Usually sometime in the spring planting something doesn’t germinate, some plant fails to grow at all, other plants are mowed down by slugs or earwigs. It is just how the garden works. I have been doing this so long that I come to expect it. I find many newer gardeners or gardeners with different personality types really struggle with this. They want me to explain to them what happened and why, even if it is just a few bites out of a leaf. I do like to try to understand why things fail to grow but I don’t feel it makes me less of a gardener or that anything is going wrong, it is just nature. We need to expect a pretty high rate of loss. I always assume that 20% of what you plant might not make it.
What are the reasons?
- This year I have had two plantings of carrots that just didn’t germinate well. It wasn’t complete failure just really spotty. The possible causes are not keeping the bed evenly moist while the seed was germinating, old seed (carrot seed has a very short life), birds love to eat carrot seedlings, too hot when they were germinating (unlikely this time of year but it was hot the end of April) Then my last planting is doing great so who knows, three is a charm I guess.
- In the spring I assume the slugs, snails and earwigs are out and hungry. Always sprinkle some Sluggo around your new seedlings. Some people use copper bands to protect seedlings as slugs don’t like to cross copper. Little bites off the leaves could be slugs, completely mowed down little plants are most likely them.
- Migrating songbirds seem to like seedlings more than the permanent birds, so I usually have to cover peas, lettuce, chard, kale, carrots and a few other things to prevent them from being nibbled.
- Failure to thrive- plants do slow down a bit after transplanting them (its called transplant shock) but they should recover and start to grow. If your plants are not really growing at all, it could be not enough fertility (give them some liquid fertilizer like fish emulsion or MaxiCrop), not enough water- new plants don’t ever want to have water stress they don’t have a large enough root system to handle it, or root damage during transplanting. I find squash plants really don’t like to be transplanted and sometimes will just sit there if they are planted when they are root bound and been around too long in the pot.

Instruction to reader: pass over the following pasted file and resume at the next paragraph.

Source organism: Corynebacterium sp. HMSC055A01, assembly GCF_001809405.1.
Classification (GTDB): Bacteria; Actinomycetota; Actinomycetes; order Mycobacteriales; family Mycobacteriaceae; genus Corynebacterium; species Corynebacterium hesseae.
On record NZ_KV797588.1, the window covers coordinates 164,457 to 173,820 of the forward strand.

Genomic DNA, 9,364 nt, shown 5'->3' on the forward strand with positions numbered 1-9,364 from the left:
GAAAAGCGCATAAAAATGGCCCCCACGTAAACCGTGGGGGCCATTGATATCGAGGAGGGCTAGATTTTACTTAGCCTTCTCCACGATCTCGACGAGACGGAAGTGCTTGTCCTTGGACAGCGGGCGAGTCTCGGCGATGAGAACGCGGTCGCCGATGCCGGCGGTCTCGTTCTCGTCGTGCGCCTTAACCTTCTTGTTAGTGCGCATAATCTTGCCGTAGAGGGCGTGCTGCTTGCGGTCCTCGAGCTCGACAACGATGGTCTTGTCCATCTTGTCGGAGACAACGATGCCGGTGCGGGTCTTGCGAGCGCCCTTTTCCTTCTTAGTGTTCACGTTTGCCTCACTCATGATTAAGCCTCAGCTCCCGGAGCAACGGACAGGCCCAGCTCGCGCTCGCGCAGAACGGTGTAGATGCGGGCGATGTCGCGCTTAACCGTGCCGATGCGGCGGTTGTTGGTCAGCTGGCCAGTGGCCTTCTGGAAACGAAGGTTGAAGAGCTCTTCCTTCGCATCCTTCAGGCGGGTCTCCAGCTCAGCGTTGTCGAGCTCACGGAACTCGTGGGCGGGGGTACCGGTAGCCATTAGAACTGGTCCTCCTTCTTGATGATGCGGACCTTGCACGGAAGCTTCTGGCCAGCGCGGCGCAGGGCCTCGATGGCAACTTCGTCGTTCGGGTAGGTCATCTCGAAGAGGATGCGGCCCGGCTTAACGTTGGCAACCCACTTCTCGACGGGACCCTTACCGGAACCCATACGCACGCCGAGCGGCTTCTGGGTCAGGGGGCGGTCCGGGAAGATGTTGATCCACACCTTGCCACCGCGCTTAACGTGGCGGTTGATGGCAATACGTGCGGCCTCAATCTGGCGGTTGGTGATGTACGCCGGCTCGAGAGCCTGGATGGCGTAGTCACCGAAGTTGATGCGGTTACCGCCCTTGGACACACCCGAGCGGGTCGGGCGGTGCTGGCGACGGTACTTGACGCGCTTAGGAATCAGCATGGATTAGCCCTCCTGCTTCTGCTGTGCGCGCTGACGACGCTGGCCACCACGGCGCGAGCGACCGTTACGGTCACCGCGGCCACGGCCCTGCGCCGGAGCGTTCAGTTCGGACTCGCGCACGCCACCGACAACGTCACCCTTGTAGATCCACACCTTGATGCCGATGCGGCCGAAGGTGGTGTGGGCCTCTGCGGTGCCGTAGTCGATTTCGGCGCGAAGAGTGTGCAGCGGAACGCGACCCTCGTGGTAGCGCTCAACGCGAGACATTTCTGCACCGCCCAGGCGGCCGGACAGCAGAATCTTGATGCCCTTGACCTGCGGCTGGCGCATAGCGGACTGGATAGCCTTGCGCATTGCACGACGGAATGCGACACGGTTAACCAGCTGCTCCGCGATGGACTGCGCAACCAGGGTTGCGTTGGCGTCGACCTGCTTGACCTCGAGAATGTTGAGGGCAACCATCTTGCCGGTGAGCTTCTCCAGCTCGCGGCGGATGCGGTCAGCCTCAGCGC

One of the biggest problem I am having in the garden right now is leaf miner. These guys go after chard, spinach and beets leaves. Leaf miners are small maggot creatures that live in the mid-tissue layer of plant leaves. They “mine” out the nutrients in a rapidly-widening path that skeletonizes plant leaves. If you break open the remaining layers of the leaves, you may find a tiny maggot wiggling around in its speckled black poop. You can also see their eggs on the back side of the leaves, small clusters of white dots. I find the only thing I can do this time of year is to grow under an agriculture cloth like Remay or Agrifabric. I used to beable to control them with breaking off the leaves as they got infested and smashing the eggs but I think they are getting worse and I can’t seem to keep up with them. Since I like kale more then chard I grow a lot less chard now because of those little buggers.
I seem to need to say this every spring. As I check out people’s gardens all over I notice once again that people put way too much compost on their garden beds. And this time of year the compost is really hot coming out of places like Sonoma Compost. I recommend 2 to 3 inches of compost on a bed on a yearly basis. Compost is a soil amendment not soil, it should be used to replenish your soil and build your soil but it doesn’t replace it. If you need to fill a raised bed- use a soil mix or find some soil and add some compost to it, do not fill it with compost.
I guess my message is that you just need to let it be OK if there is some loss in the garden. Doesn’t mean you are a failure, try to figure out the problem and see if there is a remedy and then try again.